I am so happy to have been a part of this time here in India. From dancing in temples, to soaking locals in colour, I feel like I'm blessed to be a part of this.
I'm off to see the home of the Dali Lama, and to view the Himalaya mountains. A dream of mine since I first heard of these magnificent mountains. I am dreaming of the snow capped peaks.
I am also dreaming of home :) After the mountain retreat, I will be boarding my flight home. These past weeks will mark the perfect end to a great experience. One I will never forget.
Thank you all for letting me share such a great time in my life with you all. Love you, Miss you.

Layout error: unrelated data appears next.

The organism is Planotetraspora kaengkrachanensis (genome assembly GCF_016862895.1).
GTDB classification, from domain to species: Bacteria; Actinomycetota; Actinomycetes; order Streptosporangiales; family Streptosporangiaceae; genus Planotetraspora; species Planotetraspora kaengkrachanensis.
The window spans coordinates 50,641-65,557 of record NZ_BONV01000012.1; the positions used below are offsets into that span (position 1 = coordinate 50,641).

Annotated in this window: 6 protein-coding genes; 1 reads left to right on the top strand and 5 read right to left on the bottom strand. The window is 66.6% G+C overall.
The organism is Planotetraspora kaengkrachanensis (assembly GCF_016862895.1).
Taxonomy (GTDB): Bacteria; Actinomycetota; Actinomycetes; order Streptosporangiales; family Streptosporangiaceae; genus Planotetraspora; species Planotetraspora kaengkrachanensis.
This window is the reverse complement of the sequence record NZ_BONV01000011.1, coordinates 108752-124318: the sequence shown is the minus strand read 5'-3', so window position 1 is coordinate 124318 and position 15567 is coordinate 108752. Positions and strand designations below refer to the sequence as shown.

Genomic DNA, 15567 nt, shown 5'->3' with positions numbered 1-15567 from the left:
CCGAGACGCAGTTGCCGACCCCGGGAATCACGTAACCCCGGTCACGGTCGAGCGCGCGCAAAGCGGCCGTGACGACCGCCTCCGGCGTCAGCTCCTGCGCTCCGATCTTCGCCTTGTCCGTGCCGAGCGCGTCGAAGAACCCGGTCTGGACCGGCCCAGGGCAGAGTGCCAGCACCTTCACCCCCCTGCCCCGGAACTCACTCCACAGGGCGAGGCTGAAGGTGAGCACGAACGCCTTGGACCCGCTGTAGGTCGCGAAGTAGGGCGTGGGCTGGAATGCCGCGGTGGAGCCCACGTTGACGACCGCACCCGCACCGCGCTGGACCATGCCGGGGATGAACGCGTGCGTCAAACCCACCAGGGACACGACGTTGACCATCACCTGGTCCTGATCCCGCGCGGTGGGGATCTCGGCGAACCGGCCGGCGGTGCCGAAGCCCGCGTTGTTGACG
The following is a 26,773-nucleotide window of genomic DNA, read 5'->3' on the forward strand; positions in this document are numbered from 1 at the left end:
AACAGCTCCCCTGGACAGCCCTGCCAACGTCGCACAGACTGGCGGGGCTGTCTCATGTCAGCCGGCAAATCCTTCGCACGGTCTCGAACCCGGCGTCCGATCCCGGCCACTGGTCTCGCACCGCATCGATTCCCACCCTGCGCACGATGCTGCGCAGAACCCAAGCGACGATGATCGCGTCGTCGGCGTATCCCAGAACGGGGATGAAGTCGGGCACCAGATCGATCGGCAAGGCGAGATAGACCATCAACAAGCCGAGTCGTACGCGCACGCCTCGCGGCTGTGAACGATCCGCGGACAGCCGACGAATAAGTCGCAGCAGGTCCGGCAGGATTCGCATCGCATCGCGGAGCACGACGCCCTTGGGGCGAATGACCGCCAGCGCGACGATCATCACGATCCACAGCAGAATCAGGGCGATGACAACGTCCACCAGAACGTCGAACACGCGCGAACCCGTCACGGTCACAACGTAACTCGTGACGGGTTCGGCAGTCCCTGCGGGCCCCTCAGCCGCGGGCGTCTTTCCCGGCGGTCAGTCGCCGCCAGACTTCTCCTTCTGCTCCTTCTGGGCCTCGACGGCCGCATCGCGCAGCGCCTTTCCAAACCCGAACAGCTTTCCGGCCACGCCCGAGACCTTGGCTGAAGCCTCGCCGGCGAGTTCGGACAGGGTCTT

Monday, March 1, 2010
Saturday, February 27, 2010
I'll have the details up soon, and hope to have some picture to share in the coming days. If you want some more reading, my friend Jon I travelled with keeps a great blog, Lots more details of our travels together. Check it out
Hope you Enjoy it :)
Friday, February 26, 2010
Mathura - India
I have left the tourist saturated town of Agra, and have happily made my new temporary home in Matura. The town is renowned for being host to the most revered temple of Shri Krishna-the famous Krishna Janma Bhoomi Mandir. The temple is the place where lord Krishna is said to have been born thousands of years ago. This is significant because in a days time, the town will celebrate the biggest festival of the year, and I am in the town where it is celebrated the biggest. I imagine this festival to be a crazy combination of colour, dance and devotion.